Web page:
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Gianni was awarded his PhD in Archaeology in 2014 by the University of Valencia (Spain) majoring in archaeological science. In his dissertation he developed innovative methodological proposals for the study of archaeological soil and human remains, employing novel sampling strategies, Rare Earth Elements, major and trace element analysis and multivariate statistics. The capability to act consistently has helped to provide the support to present new methodological proposals for a set of heterogeneous and diachronic archaeological materials.
During the last six years his research activity has been focused on the chemical analysis of soils, human remains, stones, mortars and ceramics, testing new methodological approaches to overcome some of the most significant problems facing the archaeological community in the sphere of ancient human activity fingerprinted in the soil, post-mortem bone contaminations, lithic material origins, the raw material origins of mortar and provenance of ceramics.
Gianni has a background in analytical chemistry and a wide range of practical and analytical skills acquired working across the disciplines of Archaeology and Biology (Pisa University, Italy) and Analytical Chemistry (Valencia University, Spain). Significant results from his PhD and subsequent postdoctoral research have been published in high impact journals. He is committed to disseminating his research as widely as possible and was invited to present his research at the 3rd International Conference on Forensic Research and Technology in the USA (2014), and the 8th Fachtagung Phantobild in Germany (2015).
Gianni has significant experience in transmitting his ideas supervising undergraduate students in Archaeology at Pisa University and Chemistry undergraduates at the University of Valencia.
A Marie Skłodowska-Curie European Fellowship, funded by the European Commission (Horizon2020).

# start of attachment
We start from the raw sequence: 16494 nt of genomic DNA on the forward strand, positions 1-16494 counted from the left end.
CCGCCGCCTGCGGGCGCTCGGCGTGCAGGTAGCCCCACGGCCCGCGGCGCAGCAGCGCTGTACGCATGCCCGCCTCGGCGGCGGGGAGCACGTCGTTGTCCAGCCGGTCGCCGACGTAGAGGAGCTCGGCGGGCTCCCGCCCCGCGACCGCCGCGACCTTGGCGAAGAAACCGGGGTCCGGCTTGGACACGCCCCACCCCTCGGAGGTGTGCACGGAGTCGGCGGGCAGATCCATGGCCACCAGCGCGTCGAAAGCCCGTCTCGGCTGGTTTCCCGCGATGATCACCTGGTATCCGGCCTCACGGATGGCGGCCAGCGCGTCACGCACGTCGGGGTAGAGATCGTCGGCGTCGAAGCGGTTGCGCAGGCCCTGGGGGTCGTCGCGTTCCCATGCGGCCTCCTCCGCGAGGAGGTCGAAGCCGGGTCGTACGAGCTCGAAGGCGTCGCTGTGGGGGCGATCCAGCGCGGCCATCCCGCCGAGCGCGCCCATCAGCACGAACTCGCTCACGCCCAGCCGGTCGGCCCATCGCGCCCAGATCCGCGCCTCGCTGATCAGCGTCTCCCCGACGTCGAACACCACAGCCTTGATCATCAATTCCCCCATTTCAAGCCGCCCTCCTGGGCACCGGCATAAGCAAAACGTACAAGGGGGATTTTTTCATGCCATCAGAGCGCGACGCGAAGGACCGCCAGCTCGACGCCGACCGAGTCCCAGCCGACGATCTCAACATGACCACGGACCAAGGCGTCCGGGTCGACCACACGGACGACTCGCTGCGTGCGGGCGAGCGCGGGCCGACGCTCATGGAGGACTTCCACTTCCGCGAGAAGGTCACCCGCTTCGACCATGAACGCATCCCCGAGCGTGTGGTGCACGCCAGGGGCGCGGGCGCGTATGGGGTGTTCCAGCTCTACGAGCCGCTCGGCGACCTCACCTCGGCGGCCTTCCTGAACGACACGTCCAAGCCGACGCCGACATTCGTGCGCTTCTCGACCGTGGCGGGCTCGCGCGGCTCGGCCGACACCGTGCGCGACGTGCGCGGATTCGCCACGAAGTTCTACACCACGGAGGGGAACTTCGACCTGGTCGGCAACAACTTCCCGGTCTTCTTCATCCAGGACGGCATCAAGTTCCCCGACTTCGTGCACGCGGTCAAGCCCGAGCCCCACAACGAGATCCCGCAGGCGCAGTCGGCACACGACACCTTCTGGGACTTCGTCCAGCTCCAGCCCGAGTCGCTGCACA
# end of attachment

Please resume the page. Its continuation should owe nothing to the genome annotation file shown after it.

The aim of the innovative Marie Skłodowska-Curie MATRIX project is to establish a new interdisciplinary and multidisciplinary methodological approach that combines archaeology, chemistry and geology for the identification of anthropogenic deposits in archaeological excavations through rare earth elements (REE) soil analysis, pushing current limitations of traditional chemical and sedimentology techniques. REE are a set of seventeen elements in the periodic table, specifically fifteen lanthanides as well as scandium and yttrium. Crucially, these elements are relatively abundant in the earth’s crust and thanks to their characteristics can be employed as unambiguous markers of soil provenance on archaeological sites worldwide.
Many techniques may be able to reveal ancient human activities, however, integrated approaches can be reinforced by the employment of REE patterns as proven by Gianni's previous and ongoing research; an approach that does not merely observe coarse differences between anthropogenic and non-anthropogenic sediments, but is also able to see finer nuances such as the degree of human contribution to the formation of ancient soils (palaeosols), adding new ways to tackle a classic archaeological problem that has increasing modern relevance: how do we discern the impact of ancient human activities on the soils that are a pivotal component of environmental and economic sustainability?
Human agricultural activities and the effects of livestock are reflected with higher or lower REE concentrations compared with the natural REE soil level. This is most likely related to the enrichment of the soil through organic matter. This transformation remains fingerprinted in the REE concentrations at stratigraphic levels of any chronological period. Thus, in both archaeological and modern sites, where the presence of human activities has changed the natural landscape, the analysis of REE provides an optimum method to clarify the stratigraphic impact in the soil as well as the dynamics of soil occupation and abandonment.
Gianni is a member of the Evaluation Committee for the Department of Archaeology at Pisa University, Italy.
In 2014 he founded the ArchaeChemis group (www.uv.es/archaechemis) at the University of Valencia. ArchaeChemis was designed as a chemical analysis unit for research and technology transfer aimed at both research groups and non-academic organisations engaged in the study of the past. Throughout ArchaeChemis Gianni led a variety of projects including a study of the state of stone conservation at Persepolis, a UNESCO World Heritage Site, and the pioneering archaeometric studies at Sagunto Castle, Spain.
Gianni is keen to further integrate his skills in chemistry and chemometrics within the wider archaeological community.